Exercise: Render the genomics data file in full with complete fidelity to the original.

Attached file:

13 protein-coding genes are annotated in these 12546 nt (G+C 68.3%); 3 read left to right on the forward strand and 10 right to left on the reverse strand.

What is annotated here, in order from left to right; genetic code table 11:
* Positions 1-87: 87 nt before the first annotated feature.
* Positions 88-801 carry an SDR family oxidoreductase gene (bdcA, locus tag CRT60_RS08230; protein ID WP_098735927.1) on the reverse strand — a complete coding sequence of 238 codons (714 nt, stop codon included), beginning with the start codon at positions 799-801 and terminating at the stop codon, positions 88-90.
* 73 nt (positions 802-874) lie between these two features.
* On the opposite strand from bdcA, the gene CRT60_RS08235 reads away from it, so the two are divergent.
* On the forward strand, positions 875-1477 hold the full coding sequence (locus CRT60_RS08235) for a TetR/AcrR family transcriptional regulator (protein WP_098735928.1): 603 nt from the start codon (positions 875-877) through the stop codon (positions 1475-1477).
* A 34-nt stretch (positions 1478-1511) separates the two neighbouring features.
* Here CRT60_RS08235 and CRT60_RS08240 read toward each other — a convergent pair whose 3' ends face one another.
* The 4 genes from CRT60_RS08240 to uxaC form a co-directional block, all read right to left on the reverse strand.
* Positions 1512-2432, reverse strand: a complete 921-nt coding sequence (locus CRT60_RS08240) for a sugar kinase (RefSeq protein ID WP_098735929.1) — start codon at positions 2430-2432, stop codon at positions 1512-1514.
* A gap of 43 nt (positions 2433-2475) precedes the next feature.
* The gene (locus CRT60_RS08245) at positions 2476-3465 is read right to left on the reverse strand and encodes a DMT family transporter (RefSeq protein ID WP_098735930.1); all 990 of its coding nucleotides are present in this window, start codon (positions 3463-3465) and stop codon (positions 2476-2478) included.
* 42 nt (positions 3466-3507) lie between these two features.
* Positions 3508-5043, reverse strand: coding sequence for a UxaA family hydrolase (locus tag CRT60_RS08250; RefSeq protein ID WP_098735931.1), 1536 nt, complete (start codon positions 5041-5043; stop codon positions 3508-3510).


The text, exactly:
13 protein-coding genes are annotated in these 12546 nt (G+C 68.3%); 3 read left to right on the forward strand and 10 right to left on the reverse strand.

What is annotated here, in order from left to right; genetic code table 11:
* Positions 1-87: 87 nt before the first annotated feature.
* Positions 88-801 carry an SDR family oxidoreductase gene (bdcA, locus tag CRT60_RS08230; protein ID WP_098735927.1) on the reverse strand — a complete coding sequence of 238 codons (714 nt, stop codon included), beginning with the start codon at positions 799-801 and terminating at the stop codon, positions 88-90.
* 73 nt (positions 802-874) lie between these two features.
* On the opposite strand from bdcA, the gene CRT60_RS08235 reads away from it, so the two are divergent.
* On the forward strand, positions 875-1477 hold the full coding sequence (locus CRT60_RS08235) for a TetR/AcrR family transcriptional regulator (protein WP_098735928.1): 603 nt from the start codon (positions 875-877) through the stop codon (positions 1475-1477).
* A 34-nt stretch (positions 1478-1511) separates the two neighbouring features.
* Here CRT60_RS08235 and CRT60_RS08240 read toward each other — a convergent pair whose 3' ends face one another.
* The 4 genes from CRT60_RS08240 to uxaC form a co-directional block, all read right to left on the reverse strand.
* Positions 1512-2432, reverse strand: a complete 921-nt coding sequence (locus CRT60_RS08240) for a sugar kinase (RefSeq protein ID WP_098735929.1) — start codon at positions 2430-2432, stop codon at positions 1512-1514.
* A gap of 43 nt (positions 2433-2475) precedes the next feature.
* The gene (locus CRT60_RS08245) at positions 2476-3465 is read right to left on the reverse strand and encodes a DMT family transporter (RefSeq protein ID WP_098735930.1); all 990 of its coding nucleotides are present in this window, start codon (positions 3463-3465) and stop codon (positions 2476-2478) included.
* 42 nt (positions 3466-3507) lie between these two features.
* Positions 3508-5043, reverse strand: coding sequence for a UxaA family hydrolase (locus tag CRT60_RS08250; RefSeq protein ID WP_098735931.1), 1536 nt, complete (start codon positions 5041-5043; stop codon positions 3508-3510).